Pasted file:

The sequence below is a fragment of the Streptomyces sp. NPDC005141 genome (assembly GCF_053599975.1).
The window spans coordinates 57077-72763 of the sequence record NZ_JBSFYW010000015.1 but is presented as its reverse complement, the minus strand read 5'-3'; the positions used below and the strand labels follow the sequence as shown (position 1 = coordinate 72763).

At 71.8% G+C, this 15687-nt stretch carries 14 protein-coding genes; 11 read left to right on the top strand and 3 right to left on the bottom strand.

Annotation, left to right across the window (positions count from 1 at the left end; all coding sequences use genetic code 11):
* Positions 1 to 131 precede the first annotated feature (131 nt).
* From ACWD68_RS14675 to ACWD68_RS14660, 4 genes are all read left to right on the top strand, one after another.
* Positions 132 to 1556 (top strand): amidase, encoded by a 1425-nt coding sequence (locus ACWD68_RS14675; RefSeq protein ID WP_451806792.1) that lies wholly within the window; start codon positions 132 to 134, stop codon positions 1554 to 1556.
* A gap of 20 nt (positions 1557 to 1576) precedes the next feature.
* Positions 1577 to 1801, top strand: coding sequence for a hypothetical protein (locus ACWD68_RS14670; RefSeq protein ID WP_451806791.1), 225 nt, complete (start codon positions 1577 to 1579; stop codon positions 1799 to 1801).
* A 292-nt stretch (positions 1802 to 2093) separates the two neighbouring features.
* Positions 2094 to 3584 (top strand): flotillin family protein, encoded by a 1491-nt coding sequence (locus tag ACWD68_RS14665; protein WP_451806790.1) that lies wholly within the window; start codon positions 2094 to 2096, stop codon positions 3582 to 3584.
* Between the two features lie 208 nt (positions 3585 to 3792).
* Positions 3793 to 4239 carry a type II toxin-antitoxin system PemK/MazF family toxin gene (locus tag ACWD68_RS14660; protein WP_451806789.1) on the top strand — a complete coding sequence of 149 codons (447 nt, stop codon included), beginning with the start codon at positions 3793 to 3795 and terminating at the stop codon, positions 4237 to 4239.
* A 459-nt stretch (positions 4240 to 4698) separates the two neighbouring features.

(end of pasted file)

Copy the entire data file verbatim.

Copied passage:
The sequence below is a fragment of the Streptomyces sp. NPDC005141 genome (assembly GCF_053599975.1).
The window spans coordinates 57077-72763 of the sequence record NZ_JBSFYW010000015.1 but is presented as its reverse complement, the minus strand read 5'-3'; the positions used below and the strand labels follow the sequence as shown (position 1 = coordinate 72763).

At 71.8% G+C, this 15687-nt stretch carries 14 protein-coding genes; 11 read left to right on the top strand and 3 right to left on the bottom strand.

Annotation, left to right across the window (positions count from 1 at the left end; all coding sequences use genetic code 11):
* Positions 1 to 131 precede the first annotated feature (131 nt).
* From ACWD68_RS14675 to ACWD68_RS14660, 4 genes are all read left to right on the top strand, one after another.
* Positions 132 to 1556 (top strand): amidase, encoded by a 1425-nt coding sequence (locus ACWD68_RS14675; RefSeq protein ID WP_451806792.1) that lies wholly within the window; start codon positions 132 to 134, stop codon positions 1554 to 1556.
* A gap of 20 nt (positions 1557 to 1576) precedes the next feature.
* Positions 1577 to 1801, top strand: coding sequence for a hypothetical protein (locus ACWD68_RS14670; RefSeq protein ID WP_451806791.1), 225 nt, complete (start codon positions 1577 to 1579; stop codon positions 1799 to 1801).
* A 292-nt stretch (positions 1802 to 2093) separates the two neighbouring features.
* Positions 2094 to 3584 (top strand): flotillin family protein, encoded by a 1491-nt coding sequence (locus tag ACWD68_RS14665; protein WP_451806790.1) that lies wholly within the window; start codon positions 2094 to 2096, stop codon positions 3582 to 3584.
* Between the two features lie 208 nt (positions 3585 to 3792).
* Positions 3793 to 4239 carry a type II toxin-antitoxin system PemK/MazF family toxin gene (locus tag ACWD68_RS14660; protein WP_451806789.1) on the top strand — a complete coding sequence of 149 codons (447 nt, stop codon included), beginning with the start codon at positions 3793 to 3795 and terminating at the stop codon, positions 4237 to 4239.
* A 459-nt stretch (positions 4240 to 4698) separates the two neighbouring features.